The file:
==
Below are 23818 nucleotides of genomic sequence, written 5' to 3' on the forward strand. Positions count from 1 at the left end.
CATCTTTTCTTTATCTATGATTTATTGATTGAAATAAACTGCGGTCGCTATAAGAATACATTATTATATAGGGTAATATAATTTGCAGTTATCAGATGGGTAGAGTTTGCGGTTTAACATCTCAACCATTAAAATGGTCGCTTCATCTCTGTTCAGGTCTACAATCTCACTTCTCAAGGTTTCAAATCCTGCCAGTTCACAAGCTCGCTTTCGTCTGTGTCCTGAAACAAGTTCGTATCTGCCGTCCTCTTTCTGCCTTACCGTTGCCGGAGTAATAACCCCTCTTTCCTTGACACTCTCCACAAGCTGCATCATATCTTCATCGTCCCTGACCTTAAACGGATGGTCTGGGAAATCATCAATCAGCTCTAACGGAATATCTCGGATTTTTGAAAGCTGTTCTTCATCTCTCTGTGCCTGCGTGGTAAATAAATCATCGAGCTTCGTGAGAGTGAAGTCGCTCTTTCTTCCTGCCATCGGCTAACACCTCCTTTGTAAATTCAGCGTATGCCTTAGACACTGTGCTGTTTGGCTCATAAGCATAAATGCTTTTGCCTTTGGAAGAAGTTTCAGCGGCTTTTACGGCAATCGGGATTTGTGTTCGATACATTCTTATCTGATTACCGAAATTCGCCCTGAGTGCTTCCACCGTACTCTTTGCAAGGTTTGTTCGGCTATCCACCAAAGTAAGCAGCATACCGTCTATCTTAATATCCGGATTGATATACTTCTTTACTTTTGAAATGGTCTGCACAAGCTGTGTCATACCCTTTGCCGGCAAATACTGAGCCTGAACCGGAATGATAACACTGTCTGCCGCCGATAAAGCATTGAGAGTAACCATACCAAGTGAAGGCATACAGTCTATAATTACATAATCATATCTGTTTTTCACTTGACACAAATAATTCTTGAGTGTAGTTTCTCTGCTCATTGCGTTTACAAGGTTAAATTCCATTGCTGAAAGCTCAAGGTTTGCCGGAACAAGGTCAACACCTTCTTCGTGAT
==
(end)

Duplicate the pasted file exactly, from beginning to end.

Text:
Below are 23818 nucleotides of genomic sequence, written 5' to 3' on the forward strand. Positions count from 1 at the left end.
CATCTTTTCTTTATCTATGATTTATTGATTGAAATAAACTGCGGTCGCTATAAGAATACATTATTATATAGGGTAATATAATTTGCAGTTATCAGATGGGTAGAGTTTGCGGTTTAACATCTCAACCATTAAAATGGTCGCTTCATCTCTGTTCAGGTCTACAATCTCACTTCTCAAGGTTTCAAATCCTGCCAGTTCACAAGCTCGCTTTCGTCTGTGTCCTGAAACAAGTTCGTATCTGCCGTCCTCTTTCTGCCTTACCGTTGCCGGAGTAATAACCCCTCTTTCCTTGACACTCTCCACAAGCTGCATCATATCTTCATCGTCCCTGACCTTAAACGGATGGTCTGGGAAATCATCAATCAGCTCTAACGGAATATCTCGGATTTTTGAAAGCTGTTCTTCATCTCTCTGTGCCTGCGTGGTAAATAAATCATCGAGCTTCGTGAGAGTGAAGTCGCTCTTTCTTCCTGCCATCGGCTAACACCTCCTTTGTAAATTCAGCGTATGCCTTAGACACTGTGCTGTTTGGCTCATAAGCATAAATGCTTTTGCCTTTGGAAGAAGTTTCAGCGGCTTTTACGGCAATCGGGATTTGTGTTCGATACATTCTTATCTGATTACCGAAATTCGCCCTGAGTGCTTCCACCGTACTCTTTGCAAGGTTTGTTCGGCTATCCACCAAAGTAAGCAGCATACCGTCTATCTTAATATCCGGATTGATATACTTCTTTACTTTTGAAATGGTCTGCACAAGCTGTGTCATACCCTTTGCCGGCAAATACTGAGCCTGAACCGGAATGATAACACTGTCTGCCGCCGATAAAGCATTGAGAGTAACCATACCAAGTGAAGGCATACAGTCTATAATTACATAATCATATCTGTTTTTCACTTGACACAAATAATTCTTGAGTGTAGTTTCTCTGCTCATTGCGTTTACAAGGTTAAATTCCATTGCTGAAAGCTCAAGGTTTGCCGGAACAAGGTCAACACCTTCTTCGTGAT